The effectiveness of the available risk management methods still needs to be demonstrated for use with CO2 storage.
    (p 13)

    If leakage occurs at a storage site, remediation to stop the leakage could involve standard well repair techniques or the interception and extraction of the CO2 before it would leak into a shallow groundwater aquifer.
    Given the long timeframes associated with geological storage of CO2, site monitoring may be required for very long periods.

    Adding CO2 to the ocean or forming pools of liquid CO2 on the ocean floor at industrial scales will alter the local chemical environment.
    Experiments have shown that sustained high concentrations of CO2 would cause mortality of ocean organisms.
    CO2 effects on marine organisms will have ecosystem consequences.
    The chronic effects of direct CO2 injection into the ocean on ecosystems over large ocean areas and long time scales have not yet been studied. …

    Model simulations, assuming a release from seven locations at an ocean depth of 3,000 m, where ocean storage provides 10% of the mitigation effort for stabilization at 550 ppmv CO2, resulted in acidity increases (pH decrease >0.4) over approximately 1% of the ocean volume.
    For comparison purposes: in such a stabilization case without ocean storage, a pH decrease >0.25 relative to pre-industrial levels at the entire ocean surface can be expected.
    A 0.2 to 0.4 pH decrease is significantly greater than pre-industrial variations in average ocean acidity. …

    Conversion of molecular CO2 to bicarbonates or hydrates before or during CO2 release would reduce the pH effects and enhance the retention of CO2 in the ocean, but this would also increase the costs and other environmental impacts.

    Environmental impacts of large-scale mineral carbonation would be a consequence of the required mining and disposal of resulting products that have no practical use.

    Industrial fixation of one tonne of CO2 requires between 1.6 and 3.7 tonnes of silicate rock.
    The impacts of mineral carbonation are similar to those of large-scale surface mines.
    They include
    • land-clearing,
    • decreased local air quality and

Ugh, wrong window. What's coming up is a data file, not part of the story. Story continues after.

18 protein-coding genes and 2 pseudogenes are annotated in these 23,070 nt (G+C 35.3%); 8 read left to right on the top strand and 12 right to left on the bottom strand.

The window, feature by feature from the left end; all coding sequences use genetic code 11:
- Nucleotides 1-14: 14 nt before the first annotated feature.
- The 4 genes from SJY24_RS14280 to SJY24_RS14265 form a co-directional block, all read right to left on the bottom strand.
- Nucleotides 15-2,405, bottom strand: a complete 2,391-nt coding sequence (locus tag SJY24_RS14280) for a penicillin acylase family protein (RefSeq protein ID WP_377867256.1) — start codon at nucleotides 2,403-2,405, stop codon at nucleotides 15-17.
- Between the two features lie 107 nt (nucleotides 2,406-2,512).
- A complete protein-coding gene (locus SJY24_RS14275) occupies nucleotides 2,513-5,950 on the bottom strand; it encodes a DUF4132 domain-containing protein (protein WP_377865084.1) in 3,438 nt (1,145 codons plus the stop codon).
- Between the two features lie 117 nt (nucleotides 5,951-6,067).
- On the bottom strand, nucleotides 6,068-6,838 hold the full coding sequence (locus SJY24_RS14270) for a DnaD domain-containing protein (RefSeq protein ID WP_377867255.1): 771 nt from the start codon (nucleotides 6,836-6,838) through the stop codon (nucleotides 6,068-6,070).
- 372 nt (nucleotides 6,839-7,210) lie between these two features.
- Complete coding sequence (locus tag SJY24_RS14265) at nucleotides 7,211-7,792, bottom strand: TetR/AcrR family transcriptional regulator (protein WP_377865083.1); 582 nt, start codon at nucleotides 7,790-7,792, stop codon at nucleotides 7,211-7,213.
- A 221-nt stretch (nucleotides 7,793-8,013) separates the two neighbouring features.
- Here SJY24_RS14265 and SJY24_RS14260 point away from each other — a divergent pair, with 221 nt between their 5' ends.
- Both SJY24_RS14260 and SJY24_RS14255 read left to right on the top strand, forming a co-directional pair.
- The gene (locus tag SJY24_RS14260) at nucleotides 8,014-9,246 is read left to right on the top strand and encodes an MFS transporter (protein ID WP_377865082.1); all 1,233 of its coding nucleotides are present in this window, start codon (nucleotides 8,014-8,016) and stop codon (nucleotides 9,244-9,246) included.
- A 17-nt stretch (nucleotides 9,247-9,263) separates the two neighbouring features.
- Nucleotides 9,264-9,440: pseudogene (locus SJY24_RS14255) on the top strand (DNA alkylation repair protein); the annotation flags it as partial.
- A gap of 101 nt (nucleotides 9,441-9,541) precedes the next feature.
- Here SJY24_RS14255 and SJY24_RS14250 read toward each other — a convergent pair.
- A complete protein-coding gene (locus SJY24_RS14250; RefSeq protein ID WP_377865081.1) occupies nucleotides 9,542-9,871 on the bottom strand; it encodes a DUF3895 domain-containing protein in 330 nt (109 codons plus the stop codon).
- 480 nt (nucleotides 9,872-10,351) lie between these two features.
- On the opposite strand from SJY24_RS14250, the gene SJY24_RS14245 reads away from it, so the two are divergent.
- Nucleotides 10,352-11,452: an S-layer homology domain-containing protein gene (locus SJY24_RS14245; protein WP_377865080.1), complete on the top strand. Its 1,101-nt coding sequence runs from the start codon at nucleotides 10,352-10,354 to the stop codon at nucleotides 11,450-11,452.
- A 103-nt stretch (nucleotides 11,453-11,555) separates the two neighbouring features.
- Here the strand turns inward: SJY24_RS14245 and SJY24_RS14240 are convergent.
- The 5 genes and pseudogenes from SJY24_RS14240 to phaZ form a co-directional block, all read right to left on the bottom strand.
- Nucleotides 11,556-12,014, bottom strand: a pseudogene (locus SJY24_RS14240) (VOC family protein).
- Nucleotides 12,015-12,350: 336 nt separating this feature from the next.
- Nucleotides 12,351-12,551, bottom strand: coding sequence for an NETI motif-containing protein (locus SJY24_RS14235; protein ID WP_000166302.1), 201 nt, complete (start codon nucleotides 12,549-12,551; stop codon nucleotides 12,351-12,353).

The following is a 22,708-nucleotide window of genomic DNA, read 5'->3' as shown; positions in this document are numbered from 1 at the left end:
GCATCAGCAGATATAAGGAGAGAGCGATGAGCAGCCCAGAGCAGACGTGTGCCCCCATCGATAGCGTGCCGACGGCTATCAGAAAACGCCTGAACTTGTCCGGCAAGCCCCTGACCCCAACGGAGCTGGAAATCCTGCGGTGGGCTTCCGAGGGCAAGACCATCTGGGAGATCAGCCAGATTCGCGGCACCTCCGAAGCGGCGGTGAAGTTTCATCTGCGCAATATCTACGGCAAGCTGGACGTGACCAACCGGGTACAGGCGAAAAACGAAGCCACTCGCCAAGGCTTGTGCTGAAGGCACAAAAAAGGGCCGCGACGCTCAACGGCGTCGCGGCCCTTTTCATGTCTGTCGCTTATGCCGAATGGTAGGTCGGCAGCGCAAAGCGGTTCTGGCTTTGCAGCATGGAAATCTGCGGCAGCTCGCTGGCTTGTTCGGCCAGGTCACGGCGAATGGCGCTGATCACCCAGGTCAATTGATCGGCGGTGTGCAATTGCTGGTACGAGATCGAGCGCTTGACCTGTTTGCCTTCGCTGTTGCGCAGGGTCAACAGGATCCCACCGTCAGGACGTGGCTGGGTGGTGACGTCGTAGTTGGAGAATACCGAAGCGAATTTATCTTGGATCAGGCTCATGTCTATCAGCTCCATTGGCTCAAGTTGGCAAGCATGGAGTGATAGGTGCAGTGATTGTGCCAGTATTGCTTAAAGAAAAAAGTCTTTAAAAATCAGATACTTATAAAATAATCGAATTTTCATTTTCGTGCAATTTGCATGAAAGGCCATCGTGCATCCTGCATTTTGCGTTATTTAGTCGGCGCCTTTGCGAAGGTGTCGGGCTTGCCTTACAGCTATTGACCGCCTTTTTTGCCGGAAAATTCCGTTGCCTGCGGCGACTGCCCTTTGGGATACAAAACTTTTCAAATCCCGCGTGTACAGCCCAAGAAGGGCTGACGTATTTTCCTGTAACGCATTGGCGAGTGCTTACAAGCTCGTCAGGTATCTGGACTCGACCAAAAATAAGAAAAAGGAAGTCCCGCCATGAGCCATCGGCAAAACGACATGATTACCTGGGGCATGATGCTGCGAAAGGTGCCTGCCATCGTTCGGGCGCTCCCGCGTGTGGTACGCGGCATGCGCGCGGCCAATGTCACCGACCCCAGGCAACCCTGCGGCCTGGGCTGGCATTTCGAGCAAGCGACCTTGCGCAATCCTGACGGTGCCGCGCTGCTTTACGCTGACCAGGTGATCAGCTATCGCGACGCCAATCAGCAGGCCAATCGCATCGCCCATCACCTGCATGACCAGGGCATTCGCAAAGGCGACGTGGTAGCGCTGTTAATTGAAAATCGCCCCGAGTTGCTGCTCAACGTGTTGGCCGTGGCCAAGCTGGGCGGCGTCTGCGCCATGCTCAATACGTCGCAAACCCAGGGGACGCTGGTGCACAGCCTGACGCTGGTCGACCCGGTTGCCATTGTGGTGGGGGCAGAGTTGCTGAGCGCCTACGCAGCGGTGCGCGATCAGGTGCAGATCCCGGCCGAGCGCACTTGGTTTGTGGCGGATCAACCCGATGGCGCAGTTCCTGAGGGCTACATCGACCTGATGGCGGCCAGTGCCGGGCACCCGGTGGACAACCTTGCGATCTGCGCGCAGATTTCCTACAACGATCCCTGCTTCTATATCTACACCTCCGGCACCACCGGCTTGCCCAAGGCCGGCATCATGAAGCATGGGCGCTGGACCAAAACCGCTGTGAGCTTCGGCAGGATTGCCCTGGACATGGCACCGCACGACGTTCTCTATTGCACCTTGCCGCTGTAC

• affected water and vegetation
    as a result of drilling, moving of earth and the grading and leaching of metals from mining residues, all of which indirectly may also result in habitat degradation.
    Most products of mineral carbonation need to be disposed of, which would require landfills and additional transport.

    Will physical leakage of stored CO2 compromise CCS as a climate change mitigation option?

    Observations from engineered and natural analogues as well as models suggest that the fraction retained in appropriately selected and managed geological reservoirs is very likely to exceed 99% over 100 years and is likely to exceed 99% over 1,000 years.

    For well-selected, designed and managed geological storage sites, the vast majority of the CO2 will gradually be immobilized by various trapping mechanisms and, in that case, could be retained for up to millions of years. …

    Release of CO2 from ocean storage would be gradual over hundreds of years.

    If continuous leakage of CO2 occurs, it could, at least in part, offset the benefits of CCS for mitigating climate change.
    Assessments of the implications of leakage for climate change mitigation depend on the framework chosen for decision-making and on the information available on the fractions retained for geological or ocean storage as presented [above.]

    [Some] studies allow future leakage to be compensated by additional reductions in emissions [while in others] compensation is not seen as an option because of political and institutional uncertainties …
    (p 14)

    What are the legal and regulatory issues for implementing CO2 storage?

    Some regulations for operations in the subsurface do exist that may be relevant or, in some cases, directly applicable to geological storage, but few countries have specifically developed legal or regulatory frameworks for long-term CO2 storage.

    Existing laws and regulations regarding inter alia mining, oil and gas operations, pollution control, waste disposal, drinking water, treatment of high-pressure gases and subsurface property rights may be relevant to geological CO2 storage.
    Long-term liability issues associated with the leakage of CO2 to the atmosphere and local environmental impacts are generally unresolved.
    Some States take on longterm responsibility in situations comparable to CO2 storage …

    No formal interpretations so far have been agreed upon with respect to whether or under what conditions CO2 injection into the geological sub-seabed or the ocean is compatible.

    There are currently several treaties … that potentially apply to the injection of CO2 into the geological sub-seabed or the ocean.

    What are the implications of CCS for emission inventories and accounting?

    The current IPCC Guidelines do not include methods specific to estimating emissions associated with CCS. …

    Specific methods may be required for the net capture and storage of CO2, physical leakage, fugitive emissions and negative emissions associated with biomass applications of CCS systems.

    The few current CCS projects all involve geological storage, and there is therefore limited experience with the monitoring, verification and reporting of actual physical leakage rates and associated uncertainties.

    CO2 might be captured in one country and stored in another with different commitments.
    Issues associated with accounting for cross-border storage are not unique to CCS.

    What are the gaps in knowledge?

    There are gaps in currently available knowledge regarding some aspects of CCS.
    Increasing knowledge and experience would reduce uncertainties and thus facilitate decision-making with respect to the deployment of CCS for climate change mitigation
    (p 15)